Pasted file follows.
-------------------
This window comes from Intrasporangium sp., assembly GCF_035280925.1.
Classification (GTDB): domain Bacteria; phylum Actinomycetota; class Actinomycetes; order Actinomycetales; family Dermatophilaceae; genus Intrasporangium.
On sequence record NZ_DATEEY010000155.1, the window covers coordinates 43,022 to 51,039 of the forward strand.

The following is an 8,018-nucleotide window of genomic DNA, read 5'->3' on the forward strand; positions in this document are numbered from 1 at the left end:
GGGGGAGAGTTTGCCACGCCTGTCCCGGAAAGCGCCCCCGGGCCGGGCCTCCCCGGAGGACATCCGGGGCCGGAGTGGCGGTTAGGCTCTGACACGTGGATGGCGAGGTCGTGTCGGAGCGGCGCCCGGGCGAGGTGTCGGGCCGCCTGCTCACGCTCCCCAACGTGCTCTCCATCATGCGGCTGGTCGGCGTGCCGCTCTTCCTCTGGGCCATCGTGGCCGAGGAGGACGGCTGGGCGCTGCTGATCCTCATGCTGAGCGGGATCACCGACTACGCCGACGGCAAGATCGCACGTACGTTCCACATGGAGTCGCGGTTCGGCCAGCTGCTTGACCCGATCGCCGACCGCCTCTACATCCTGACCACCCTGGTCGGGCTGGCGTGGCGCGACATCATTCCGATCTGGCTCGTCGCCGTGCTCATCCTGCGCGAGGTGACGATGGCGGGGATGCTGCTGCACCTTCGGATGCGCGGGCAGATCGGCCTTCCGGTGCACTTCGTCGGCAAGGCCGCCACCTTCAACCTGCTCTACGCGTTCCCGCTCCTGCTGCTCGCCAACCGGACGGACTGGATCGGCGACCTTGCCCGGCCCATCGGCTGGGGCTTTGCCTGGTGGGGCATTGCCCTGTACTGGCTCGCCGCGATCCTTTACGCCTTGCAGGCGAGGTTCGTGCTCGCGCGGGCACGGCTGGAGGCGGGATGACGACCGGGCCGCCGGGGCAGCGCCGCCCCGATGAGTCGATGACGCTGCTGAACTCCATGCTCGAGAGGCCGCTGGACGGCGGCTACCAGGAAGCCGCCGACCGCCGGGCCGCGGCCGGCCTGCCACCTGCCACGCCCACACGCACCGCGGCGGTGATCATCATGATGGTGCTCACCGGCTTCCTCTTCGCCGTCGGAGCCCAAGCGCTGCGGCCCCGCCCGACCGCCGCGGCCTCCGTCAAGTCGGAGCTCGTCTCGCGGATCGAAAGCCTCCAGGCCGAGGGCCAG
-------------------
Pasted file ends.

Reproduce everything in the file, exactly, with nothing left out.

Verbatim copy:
This window comes from Intrasporangium sp., assembly GCF_035280925.1.
Classification (GTDB): domain Bacteria; phylum Actinomycetota; class Actinomycetes; order Actinomycetales; family Dermatophilaceae; genus Intrasporangium.
On sequence record NZ_DATEEY010000155.1, the window covers coordinates 43,022 to 51,039 of the forward strand.

The following is an 8,018-nucleotide window of genomic DNA, read 5'->3' on the forward strand; positions in this document are numbered from 1 at the left end:
GGGGGAGAGTTTGCCACGCCTGTCCCGGAAAGCGCCCCCGGGCCGGGCCTCCCCGGAGGACATCCGGGGCCGGAGTGGCGGTTAGGCTCTGACACGTGGATGGCGAGGTCGTGTCGGAGCGGCGCCCGGGCGAGGTGTCGGGCCGCCTGCTCACGCTCCCCAACGTGCTCTCCATCATGCGGCTGGTCGGCGTGCCGCTCTTCCTCTGGGCCATCGTGGCCGAGGAGGACGGCTGGGCGCTGCTGATCCTCATGCTGAGCGGGATCACCGACTACGCCGACGGCAAGATCGCACGTACGTTCCACATGGAGTCGCGGTTCGGCCAGCTGCTTGACCCGATCGCCGACCGCCTCTACATCCTGACCACCCTGGTCGGGCTGGCGTGGCGCGACATCATTCCGATCTGGCTCGTCGCCGTGCTCATCCTGCGCGAGGTGACGATGGCGGGGATGCTGCTGCACCTTCGGATGCGCGGGCAGATCGGCCTTCCGGTGCACTTCGTCGGCAAGGCCGCCACCTTCAACCTGCTCTACGCGTTCCCGCTCCTGCTGCTCGCCAACCGGACGGACTGGATCGGCGACCTTGCCCGGCCCATCGGCTGGGGCTTTGCCTGGTGGGGCATTGCCCTGTACTGGCTCGCCGCGATCCTTTACGCCTTGCAGGCGAGGTTCGTGCTCGCGCGGGCACGGCTGGAGGCGGGATGACGACCGGGCCGCCGGGGCAGCGCCGCCCCGATGAGTCGATGACGCTGCTGAACTCCATGCTCGAGAGGCCGCTGGACGGCGGCTACCAGGAAGCCGCCGACCGCCGGGCCGCGGCCGGCCTGCCACCTGCCACGCCCACACGCACCGCGGCGGTGATCATCATGATGGTGCTCACCGGCTTCCTCTTCGCCGTCGGAGCCCAAGCGCTGCGGCCCCGCCCGACCGCCGCGGCCTCCGTCAAGTCGGAGCTCGTCTCGCGGATCGAAAGCCTCCAGGCCGAGGGCCAG